Overall Rating
Spur Award Winner Badge

Solomon D. Butcher, Photographer of Nebraska’s Pioneer Days

Once President Lincoln signed the Homestead Act of 1862, which granted 160 acres of free land to anyone with the grit to farm it for five years, the rush to the Great Plains was on. Solomon D. Butcher was there to document it, amassing more than three thousand photographs and compiling the most complete record of the sod house era ever made. Butcher (1856–1927) staked his claim on the plains in 1880. He didn’t like farming, but he found another way to thrive. He had learned the art of photography as a teenager, and he began taking pictures of his friends and neighbors. Butcher noticed how fast the vast land was “settling up,” so he formed the plan that would become his life’s work—to record the frontier days in words and images. Alongside sixty-two of Butcher’s iconic photographs, Light on the Prairie conveys the irrepressible spirit of a man whose passion would give us a firsthand look at the men and women who settled the Great Plains. Like his subjects, Butcher was a pioneer, even though he held a camera more often than a plow.

Awards for Light on the Prairie

* Spur Award for Best Western Juvenile Nonfiction
* Nebraska Book Award for Youth Nonfiction
* Will Rogers Medallion Award for Juvenile Nonfiction
* Award of Merit, American Association for State and Local History

Professional and Peer Reviews

Reader Reviews

Based on 16 Reviews
January 25, 2013

great photos

i always wanted a book by Butcher.. I love American history and this book teaches with wonderful pictures..thank you very much

February 3, 2013

Light on the Prairie

This book had lots of good photos. My husband said he learned a lot about the photographer. He always enjoys photos of the past.

Steven Law
August 26, 2013

Winner of the Will Rogers Medallion Award

One thing we hear a lot is "What was the West really like?" Between the heroic version served up by TV and the movies, the revisionist versions currently popular among certain academics and the wishful projections on Cowboys and Indians from our youth, we lose sight of the fact the West was settled by men and women who were pretty much like most of us. Well, they had a little more adventuresome spirit than most of us, but by and large, they at least looked normal. That is the inescapable conclusion one must draw from Nancy Plain's wonderful reprisal of Solomon D. Butcher's photographs of pioneer Nebraska. Perhaps most of us do not have (or probably never had) a cow grazing on our roof, as the cover photo does, but Butcher captured life on the sod house frontier as no one else did. A transplant from Illinois, Butcher much preferred the life of an intenerate photographer, glass plates and all, to farming. He took over 3000 photographs, and Nancy Plain has winnowed that amazing total down to just 62 which capture a fleeting era of Western History - History as it really was. He took pictures of families, cowboys, cattle, sheep, Indians--and houses made of sod (up to two stories!) on a treeless prairie. To add to the priceless collection of images, Nancy Plain has added text that is every bit as outstanding as the pictures. It is expository without being condescending. It is fresh and interesting for younger readers, be they six, sixteen, or sixty. This is truly a book that needs to on every serious Western writer's desk as well as in the classroom and school library.--Review by Charles Williams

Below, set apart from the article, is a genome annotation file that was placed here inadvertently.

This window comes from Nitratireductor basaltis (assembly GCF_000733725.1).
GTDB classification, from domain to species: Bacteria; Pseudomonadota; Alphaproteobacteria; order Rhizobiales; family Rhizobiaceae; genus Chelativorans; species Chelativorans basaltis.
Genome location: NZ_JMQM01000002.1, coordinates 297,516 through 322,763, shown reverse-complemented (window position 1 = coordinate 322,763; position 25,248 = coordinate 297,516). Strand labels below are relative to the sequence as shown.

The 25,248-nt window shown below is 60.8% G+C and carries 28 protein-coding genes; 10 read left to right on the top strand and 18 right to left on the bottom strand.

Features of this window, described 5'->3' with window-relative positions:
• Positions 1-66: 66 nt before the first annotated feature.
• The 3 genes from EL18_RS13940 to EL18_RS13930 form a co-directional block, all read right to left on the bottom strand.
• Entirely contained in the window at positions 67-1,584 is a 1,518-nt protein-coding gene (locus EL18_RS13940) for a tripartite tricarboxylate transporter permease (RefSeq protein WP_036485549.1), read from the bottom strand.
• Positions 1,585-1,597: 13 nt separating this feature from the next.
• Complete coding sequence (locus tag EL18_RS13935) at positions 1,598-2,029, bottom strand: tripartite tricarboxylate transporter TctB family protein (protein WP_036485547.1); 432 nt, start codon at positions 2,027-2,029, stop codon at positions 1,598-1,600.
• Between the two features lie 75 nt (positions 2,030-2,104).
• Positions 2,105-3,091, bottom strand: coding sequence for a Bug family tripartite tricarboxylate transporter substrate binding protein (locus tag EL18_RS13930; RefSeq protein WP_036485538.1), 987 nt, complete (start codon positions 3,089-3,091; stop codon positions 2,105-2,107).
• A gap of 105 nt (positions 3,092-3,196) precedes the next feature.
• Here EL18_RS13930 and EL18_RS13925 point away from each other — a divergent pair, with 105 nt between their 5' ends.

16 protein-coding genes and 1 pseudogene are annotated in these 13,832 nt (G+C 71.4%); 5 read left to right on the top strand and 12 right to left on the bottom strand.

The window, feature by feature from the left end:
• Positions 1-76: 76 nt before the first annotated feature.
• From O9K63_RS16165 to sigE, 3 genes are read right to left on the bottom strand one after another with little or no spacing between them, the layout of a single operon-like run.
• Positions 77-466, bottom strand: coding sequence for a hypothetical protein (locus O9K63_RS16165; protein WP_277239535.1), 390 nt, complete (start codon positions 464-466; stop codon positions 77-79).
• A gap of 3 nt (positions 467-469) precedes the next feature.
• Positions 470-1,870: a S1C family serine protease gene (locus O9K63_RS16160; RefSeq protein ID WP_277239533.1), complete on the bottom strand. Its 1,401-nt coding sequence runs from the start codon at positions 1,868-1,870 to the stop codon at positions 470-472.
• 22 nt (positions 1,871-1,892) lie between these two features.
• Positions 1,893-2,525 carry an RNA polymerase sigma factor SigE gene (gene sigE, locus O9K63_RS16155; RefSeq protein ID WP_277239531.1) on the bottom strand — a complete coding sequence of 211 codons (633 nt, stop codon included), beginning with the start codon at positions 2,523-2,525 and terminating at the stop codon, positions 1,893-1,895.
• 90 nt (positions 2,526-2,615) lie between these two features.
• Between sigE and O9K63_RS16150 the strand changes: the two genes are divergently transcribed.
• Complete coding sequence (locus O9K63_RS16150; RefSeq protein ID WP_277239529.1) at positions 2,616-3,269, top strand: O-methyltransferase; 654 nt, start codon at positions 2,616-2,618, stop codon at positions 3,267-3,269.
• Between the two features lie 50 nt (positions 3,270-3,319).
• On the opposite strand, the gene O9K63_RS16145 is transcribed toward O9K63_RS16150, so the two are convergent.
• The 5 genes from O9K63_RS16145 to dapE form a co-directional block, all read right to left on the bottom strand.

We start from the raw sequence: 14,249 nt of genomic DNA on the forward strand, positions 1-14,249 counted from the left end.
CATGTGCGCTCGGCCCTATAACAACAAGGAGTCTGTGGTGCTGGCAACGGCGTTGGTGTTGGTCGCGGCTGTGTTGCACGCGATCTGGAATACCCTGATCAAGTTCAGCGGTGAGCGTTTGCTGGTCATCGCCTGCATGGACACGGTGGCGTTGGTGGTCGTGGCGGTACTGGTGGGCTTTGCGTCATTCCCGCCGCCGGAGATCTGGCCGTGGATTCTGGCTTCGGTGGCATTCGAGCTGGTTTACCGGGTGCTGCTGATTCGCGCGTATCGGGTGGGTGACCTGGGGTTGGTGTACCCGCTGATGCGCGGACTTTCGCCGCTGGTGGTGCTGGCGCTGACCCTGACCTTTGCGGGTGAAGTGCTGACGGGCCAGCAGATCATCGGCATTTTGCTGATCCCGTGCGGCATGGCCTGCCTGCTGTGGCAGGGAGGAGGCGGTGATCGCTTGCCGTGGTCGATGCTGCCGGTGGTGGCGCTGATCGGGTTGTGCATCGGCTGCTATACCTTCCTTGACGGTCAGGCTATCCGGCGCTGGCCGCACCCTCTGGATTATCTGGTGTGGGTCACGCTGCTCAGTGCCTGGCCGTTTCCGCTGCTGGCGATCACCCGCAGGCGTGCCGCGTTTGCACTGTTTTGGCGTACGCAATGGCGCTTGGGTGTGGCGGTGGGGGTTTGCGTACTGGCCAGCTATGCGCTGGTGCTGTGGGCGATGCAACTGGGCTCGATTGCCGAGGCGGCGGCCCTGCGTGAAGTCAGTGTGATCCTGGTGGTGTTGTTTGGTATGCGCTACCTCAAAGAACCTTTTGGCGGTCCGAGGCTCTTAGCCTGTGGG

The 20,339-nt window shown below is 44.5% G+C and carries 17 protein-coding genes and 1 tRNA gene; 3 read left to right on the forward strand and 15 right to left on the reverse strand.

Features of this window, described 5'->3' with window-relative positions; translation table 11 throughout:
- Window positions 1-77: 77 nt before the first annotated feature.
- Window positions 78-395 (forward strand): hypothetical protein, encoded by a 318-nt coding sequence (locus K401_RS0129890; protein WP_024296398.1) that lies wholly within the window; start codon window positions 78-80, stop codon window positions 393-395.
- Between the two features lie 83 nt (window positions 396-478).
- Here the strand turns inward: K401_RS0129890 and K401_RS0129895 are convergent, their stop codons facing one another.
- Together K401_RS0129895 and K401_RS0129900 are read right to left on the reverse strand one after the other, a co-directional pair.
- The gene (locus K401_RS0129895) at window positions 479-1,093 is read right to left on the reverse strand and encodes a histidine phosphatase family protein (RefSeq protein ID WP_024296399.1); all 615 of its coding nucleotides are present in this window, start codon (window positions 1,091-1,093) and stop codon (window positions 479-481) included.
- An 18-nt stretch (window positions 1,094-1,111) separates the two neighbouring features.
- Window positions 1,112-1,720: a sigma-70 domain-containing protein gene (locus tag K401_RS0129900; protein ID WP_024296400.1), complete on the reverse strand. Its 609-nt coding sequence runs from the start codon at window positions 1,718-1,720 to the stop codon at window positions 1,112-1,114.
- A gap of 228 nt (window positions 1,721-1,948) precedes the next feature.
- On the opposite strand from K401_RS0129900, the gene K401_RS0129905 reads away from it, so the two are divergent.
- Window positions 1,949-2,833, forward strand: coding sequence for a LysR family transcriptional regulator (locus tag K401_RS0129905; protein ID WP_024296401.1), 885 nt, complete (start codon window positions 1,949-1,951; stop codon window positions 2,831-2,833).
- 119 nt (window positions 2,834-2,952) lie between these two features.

Julia Chegwidden
March 9, 2014

I wanted to see more of Mr. Butcher's pictures.

I was very happy with the speed in which this book arrived. It will have a permanent place in my library.

timothy cornell
June 23, 2015

Very interesting book. Just what I was looking for ...

Very interesting book. Just what I was looking for. Arrived quickly

cynthia r betzold
July 25, 2015

Five Stars

Very interesting!

August 3, 2015

A must have book (merely reading it is insufficient) for ...

A must have book (merely reading it is insufficient) for anybody with a real interest in the history of the plains states.

Anne Brazil
April 10, 2016

Four Stars

useful historical data.

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